Well, last week, I added going to the gym back to the equation. I made it three days for cardio (could’ve gone for four, but the bike at my gym really makes my butt hurt, and until I’m a little bit more used to the workout, I’d prefer to keep doing the bike rather than risking hurting myself on an elliptical or rowing machine, which are basically the only other machines I can do). I lost another five pounds between last week and this week, which may be unhealthy on some level, but it’s on pace with the first time I did this paleo challenge. This time, for the sake of curiosity and finding a reason why intense hunger pangs and cravings pushed me off the paleo bandwagon time and again, I’ve kept track of my caloric intake. I’ve been surprised to see I’m generally in the 2300-2400 calorie per day range—so I’m not starving myself by any means, yet I’m still “losing weight” (I don’t like putting everything into those terms, and honestly, my goal is better nutrition, so I am looking at “weight loss” as a positive side effect rather than the main purpose), a sign my body is adjusting to eating better foods and utilizing them better. (And as you’ll see, some of this week’s meals included non-“challenge” “treats” for completing the 30 days—and yet I continued to feel better and keep losing weight.)

Another positive side effect is this feeling swelling within me (that’s what she said!). I’m not sure I’d call it yearning, exactly. Maybe restlessness. In any case, I have had quite intense desires to just…get out and do things. I’m not exaggerating when I say I haven’t felt anything this strongly since the last time I started eating clean. Once I started veering off a clean diet (and I’m not talking non-“challenge” rules; I’m talking getting candy bars or fast food or whatever), I slowly but surely lost that fire. Until now, I thought that had a lot to do with things happening in my personal life. Until now, I genuinely thought I’d kind of deluded myself into thinking paleo influenced my brain with all the good vibes, but I’m starting to see that the chicken-versus-egg issue here is that eating paleo gave me the incentive to seek out good vibes (in the form of a social life, forging good friendships, and dating), in part because I feel really, really good and want to chase that “high” by finding fun, engaging, possibly perverse ways of burning off the extra energy.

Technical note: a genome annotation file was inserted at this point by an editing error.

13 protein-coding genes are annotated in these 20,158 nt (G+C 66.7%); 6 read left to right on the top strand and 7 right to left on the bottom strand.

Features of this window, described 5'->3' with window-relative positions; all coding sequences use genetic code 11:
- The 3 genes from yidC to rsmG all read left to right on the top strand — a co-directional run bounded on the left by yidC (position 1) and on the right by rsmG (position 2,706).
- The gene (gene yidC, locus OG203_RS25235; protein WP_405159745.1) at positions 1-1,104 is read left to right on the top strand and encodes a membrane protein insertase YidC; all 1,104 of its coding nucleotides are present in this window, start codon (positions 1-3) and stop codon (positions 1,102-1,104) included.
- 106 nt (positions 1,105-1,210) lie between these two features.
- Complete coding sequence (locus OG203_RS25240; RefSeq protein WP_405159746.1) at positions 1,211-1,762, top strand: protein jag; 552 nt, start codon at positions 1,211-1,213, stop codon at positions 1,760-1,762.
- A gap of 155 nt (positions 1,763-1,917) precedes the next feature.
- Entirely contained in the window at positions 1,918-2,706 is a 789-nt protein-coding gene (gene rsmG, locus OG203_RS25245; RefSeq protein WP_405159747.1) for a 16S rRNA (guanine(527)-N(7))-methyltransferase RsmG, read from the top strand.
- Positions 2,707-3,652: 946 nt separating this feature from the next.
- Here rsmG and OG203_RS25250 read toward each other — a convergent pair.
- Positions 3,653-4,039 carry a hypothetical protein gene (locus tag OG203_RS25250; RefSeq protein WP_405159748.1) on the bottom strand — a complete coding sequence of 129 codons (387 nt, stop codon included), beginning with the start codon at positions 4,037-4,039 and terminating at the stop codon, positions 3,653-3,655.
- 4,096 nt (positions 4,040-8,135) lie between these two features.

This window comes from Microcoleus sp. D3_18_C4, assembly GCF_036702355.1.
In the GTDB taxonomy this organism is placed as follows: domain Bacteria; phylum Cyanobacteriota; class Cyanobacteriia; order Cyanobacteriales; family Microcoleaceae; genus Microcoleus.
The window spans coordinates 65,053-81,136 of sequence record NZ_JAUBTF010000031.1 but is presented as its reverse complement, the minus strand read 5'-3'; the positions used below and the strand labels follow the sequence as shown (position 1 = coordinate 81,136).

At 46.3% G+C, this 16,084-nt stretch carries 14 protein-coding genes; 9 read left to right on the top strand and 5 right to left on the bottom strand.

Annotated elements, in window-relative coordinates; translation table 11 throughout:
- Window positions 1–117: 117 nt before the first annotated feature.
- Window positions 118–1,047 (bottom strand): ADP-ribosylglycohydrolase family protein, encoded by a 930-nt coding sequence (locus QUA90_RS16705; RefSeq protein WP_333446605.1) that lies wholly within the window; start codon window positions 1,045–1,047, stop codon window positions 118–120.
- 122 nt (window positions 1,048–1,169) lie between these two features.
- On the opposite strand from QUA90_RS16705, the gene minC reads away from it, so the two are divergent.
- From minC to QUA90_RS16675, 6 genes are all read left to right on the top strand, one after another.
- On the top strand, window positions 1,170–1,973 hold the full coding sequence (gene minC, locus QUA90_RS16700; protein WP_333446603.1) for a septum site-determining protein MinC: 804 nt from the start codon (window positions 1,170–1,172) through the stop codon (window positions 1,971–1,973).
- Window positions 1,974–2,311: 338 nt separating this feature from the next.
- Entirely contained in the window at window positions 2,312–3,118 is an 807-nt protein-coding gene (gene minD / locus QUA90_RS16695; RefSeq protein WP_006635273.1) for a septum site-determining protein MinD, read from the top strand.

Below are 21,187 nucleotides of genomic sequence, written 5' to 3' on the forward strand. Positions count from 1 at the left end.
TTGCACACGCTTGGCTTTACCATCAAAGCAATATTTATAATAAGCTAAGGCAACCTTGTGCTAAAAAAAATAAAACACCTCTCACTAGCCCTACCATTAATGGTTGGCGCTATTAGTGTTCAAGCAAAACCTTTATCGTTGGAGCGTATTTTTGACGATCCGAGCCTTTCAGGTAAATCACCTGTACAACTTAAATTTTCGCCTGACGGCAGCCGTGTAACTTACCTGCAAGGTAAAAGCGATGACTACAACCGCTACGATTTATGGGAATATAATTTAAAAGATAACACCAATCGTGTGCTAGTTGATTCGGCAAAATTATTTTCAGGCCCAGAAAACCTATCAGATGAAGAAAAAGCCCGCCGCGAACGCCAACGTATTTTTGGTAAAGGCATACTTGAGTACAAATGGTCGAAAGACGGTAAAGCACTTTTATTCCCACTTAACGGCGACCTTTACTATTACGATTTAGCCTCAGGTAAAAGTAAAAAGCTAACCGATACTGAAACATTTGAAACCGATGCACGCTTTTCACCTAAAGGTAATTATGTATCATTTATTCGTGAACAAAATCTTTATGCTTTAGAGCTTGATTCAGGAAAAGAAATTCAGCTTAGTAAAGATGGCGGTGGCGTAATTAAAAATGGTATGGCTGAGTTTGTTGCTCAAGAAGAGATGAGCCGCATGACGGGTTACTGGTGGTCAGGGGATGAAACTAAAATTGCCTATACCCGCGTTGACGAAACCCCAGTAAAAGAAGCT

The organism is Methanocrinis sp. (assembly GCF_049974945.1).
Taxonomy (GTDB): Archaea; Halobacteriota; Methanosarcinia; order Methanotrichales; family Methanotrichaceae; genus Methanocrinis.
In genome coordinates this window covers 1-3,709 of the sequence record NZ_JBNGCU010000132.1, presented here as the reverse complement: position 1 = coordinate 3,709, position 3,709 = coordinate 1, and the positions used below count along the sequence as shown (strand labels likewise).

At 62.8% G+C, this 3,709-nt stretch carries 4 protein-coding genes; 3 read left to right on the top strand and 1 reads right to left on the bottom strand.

I didn’t feel good then because I had a social life and feel bad now (until recently) because I didn’t; I felt good then, and I both felt compelled and had the energy to start doing the things a person needs to do in order to cultivate a good, rewarding life. When I first started the paleo challenge, I was coming off a toxic relationship, several bad dates, and a period of intense depression that left me questioning whether or not any of my friends were actual friends, or if we were just mutually using each other as emotional crutches because we were too miserable and cowardly to take any actions without running them by the committee.

I made a friend, by way of two dates that were, in retrospect, pretty bad. She was interested in fitness, running, paleo, CrossFit, and she unlocked that entire world for me, for which I will always be grateful. But I came around to thinking that a lot of the good vibes—maybe all of them—were a result of this combination of worship and, let’s face it, sexual desire for my friend. She “inspired” me, and I thought I wanted to succeed just to impress her. Now that I’m doing it all again, I’m seeing that while those things were true at that time, my desire to impress her was sort of a “Dumbo’s feather” situation; I was still putting in all the work myself, and all the positive changes physically, emotionally, and mentally came from within—from the positive results of great nutrition and intense exercise—rather than the external worship/crush feelings.